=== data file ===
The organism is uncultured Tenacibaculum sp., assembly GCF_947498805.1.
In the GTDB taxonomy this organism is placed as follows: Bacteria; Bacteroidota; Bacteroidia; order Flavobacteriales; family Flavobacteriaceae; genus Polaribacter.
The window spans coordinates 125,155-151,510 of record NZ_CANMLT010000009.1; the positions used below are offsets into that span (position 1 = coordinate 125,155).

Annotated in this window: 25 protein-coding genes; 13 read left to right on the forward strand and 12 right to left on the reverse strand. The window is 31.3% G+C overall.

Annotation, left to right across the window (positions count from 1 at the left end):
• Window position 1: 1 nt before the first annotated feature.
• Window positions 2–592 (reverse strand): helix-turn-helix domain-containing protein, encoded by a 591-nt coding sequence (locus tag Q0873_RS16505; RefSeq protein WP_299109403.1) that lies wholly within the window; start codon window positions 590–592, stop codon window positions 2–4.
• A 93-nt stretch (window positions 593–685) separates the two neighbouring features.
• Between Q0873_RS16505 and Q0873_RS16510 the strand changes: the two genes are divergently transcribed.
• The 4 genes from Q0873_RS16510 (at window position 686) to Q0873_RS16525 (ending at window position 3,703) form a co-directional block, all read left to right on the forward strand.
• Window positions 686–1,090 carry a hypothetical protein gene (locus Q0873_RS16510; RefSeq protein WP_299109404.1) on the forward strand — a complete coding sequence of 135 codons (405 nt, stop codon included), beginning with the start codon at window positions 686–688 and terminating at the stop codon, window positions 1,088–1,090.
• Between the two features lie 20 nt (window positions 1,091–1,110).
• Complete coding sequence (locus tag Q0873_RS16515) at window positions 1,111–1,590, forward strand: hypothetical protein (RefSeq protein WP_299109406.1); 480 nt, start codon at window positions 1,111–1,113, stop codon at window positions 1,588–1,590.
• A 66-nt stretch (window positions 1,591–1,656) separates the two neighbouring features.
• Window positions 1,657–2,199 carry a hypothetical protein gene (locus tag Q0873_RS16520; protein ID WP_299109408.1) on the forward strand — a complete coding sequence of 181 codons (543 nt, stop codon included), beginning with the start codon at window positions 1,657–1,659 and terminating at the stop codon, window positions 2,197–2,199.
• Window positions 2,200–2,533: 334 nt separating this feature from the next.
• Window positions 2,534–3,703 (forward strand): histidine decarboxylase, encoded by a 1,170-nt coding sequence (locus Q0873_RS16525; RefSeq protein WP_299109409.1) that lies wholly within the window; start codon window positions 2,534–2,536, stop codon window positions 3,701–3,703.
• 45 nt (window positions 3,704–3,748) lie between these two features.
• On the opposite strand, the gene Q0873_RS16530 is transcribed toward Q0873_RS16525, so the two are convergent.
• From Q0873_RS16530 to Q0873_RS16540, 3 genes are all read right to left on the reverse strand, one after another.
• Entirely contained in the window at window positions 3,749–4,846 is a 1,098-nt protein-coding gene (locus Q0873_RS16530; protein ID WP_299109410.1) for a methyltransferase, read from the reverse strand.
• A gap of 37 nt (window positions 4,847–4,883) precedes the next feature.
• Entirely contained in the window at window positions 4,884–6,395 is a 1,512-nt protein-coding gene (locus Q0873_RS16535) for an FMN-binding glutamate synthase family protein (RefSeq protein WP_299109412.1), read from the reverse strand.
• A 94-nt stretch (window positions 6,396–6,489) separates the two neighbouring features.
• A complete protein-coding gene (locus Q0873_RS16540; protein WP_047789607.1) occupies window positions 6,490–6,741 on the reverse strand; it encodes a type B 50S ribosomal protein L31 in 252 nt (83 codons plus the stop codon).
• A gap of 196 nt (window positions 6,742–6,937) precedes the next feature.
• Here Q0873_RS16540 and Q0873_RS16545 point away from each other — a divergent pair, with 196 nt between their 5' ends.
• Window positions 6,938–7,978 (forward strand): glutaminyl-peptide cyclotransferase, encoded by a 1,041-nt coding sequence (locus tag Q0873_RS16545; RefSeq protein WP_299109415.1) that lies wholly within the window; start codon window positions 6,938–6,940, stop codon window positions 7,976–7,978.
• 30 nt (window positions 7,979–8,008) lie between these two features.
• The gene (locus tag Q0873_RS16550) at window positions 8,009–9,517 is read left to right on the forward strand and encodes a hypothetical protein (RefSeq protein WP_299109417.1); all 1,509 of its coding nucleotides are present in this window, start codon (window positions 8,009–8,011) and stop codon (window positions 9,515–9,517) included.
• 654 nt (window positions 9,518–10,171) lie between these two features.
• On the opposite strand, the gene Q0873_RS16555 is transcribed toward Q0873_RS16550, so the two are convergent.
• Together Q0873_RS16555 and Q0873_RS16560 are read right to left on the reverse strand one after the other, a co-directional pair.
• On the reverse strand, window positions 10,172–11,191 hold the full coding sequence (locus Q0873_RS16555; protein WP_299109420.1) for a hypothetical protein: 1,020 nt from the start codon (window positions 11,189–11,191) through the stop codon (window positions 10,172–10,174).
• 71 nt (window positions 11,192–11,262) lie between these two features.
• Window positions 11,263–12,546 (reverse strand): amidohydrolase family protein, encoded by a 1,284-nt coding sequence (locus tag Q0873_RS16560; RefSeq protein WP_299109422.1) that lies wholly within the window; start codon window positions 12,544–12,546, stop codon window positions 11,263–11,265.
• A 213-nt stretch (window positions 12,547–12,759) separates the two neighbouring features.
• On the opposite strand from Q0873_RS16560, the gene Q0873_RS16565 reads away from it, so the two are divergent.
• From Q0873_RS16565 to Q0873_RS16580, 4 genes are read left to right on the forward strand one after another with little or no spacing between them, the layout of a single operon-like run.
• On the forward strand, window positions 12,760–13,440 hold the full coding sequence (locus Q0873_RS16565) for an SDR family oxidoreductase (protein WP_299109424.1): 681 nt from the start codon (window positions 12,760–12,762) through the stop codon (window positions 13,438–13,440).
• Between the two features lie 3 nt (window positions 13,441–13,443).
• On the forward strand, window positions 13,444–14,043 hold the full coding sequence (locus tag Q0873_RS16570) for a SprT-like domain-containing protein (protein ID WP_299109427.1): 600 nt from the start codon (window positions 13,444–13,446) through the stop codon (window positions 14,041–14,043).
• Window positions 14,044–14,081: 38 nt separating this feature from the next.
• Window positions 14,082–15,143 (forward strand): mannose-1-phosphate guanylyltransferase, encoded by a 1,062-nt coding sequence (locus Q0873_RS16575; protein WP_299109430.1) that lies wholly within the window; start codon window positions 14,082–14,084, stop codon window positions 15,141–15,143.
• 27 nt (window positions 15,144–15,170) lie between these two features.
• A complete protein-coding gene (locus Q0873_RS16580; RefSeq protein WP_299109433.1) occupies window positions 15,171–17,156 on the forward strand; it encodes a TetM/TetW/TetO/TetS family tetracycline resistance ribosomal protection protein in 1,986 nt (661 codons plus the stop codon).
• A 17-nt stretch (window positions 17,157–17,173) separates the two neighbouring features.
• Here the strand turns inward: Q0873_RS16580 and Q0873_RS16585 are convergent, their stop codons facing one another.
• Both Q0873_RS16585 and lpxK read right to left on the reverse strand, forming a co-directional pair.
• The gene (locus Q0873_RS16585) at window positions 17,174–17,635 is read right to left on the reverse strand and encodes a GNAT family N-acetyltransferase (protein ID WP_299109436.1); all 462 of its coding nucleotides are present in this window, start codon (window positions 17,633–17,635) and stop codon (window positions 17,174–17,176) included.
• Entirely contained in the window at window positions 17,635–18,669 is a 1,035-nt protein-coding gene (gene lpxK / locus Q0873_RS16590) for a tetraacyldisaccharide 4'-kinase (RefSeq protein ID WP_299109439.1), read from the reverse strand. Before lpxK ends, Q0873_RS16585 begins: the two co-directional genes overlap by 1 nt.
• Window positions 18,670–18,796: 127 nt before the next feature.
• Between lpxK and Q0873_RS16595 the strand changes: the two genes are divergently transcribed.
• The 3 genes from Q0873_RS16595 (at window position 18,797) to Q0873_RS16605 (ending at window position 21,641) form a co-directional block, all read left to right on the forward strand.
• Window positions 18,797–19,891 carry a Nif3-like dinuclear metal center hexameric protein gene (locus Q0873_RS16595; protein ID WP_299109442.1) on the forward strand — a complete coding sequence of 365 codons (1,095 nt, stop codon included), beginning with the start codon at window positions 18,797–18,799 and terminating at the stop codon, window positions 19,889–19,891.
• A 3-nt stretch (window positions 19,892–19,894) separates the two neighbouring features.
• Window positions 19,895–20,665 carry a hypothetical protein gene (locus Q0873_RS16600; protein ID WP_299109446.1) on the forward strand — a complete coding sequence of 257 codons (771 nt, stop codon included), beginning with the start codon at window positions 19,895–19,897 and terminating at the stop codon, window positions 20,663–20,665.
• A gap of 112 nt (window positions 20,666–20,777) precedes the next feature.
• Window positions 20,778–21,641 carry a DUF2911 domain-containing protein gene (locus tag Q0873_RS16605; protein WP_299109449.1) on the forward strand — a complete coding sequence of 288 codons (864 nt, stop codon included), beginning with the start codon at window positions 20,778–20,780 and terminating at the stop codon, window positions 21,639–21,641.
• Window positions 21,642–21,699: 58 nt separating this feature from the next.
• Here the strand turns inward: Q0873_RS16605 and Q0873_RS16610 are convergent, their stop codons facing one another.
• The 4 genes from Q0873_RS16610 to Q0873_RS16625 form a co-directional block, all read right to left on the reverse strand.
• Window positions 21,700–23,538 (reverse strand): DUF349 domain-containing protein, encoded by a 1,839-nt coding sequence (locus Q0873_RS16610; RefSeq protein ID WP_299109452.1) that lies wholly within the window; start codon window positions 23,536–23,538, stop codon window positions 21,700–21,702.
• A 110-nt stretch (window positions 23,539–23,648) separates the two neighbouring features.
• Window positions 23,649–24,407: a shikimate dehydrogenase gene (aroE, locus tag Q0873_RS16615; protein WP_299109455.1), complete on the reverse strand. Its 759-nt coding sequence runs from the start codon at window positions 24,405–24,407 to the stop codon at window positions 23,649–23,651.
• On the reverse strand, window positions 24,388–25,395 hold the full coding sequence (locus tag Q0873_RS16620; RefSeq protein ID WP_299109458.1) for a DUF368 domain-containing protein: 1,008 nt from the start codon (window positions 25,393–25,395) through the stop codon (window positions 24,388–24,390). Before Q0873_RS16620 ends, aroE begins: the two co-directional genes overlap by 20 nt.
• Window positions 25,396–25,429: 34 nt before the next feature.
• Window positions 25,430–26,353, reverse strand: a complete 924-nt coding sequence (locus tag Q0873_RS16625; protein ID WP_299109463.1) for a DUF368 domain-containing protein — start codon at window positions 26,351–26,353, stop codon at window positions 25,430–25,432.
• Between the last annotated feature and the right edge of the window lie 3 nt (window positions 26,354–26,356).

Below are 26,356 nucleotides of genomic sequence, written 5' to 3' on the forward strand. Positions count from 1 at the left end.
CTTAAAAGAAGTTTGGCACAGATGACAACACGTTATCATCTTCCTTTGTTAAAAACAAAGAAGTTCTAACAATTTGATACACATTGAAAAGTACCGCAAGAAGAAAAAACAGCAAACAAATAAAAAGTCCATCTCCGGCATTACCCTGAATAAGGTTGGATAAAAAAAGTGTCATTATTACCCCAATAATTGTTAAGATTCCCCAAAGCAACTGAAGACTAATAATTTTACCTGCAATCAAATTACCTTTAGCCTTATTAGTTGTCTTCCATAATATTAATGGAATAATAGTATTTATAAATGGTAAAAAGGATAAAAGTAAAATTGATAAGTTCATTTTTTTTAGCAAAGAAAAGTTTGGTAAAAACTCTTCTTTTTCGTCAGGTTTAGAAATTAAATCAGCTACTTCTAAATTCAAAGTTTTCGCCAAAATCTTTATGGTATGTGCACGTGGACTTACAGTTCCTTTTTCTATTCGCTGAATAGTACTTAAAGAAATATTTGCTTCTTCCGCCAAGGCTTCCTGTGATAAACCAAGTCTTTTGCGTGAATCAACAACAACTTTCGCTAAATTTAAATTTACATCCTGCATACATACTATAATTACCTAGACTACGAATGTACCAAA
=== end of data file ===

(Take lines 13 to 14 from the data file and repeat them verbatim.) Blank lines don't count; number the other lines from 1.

• Complete coding sequence (locus tag Q0873_RS16515) at window positions 1,111–1,590, forward strand: hypothetical protein (RefSeq protein WP_299109406.1); 480 nt, start codon at window positions 1,111–1,113, stop codon at window positions 1,588–1,590.
• A 66-nt stretch (window positions 1,591–1,656) separates the two neighbouring features.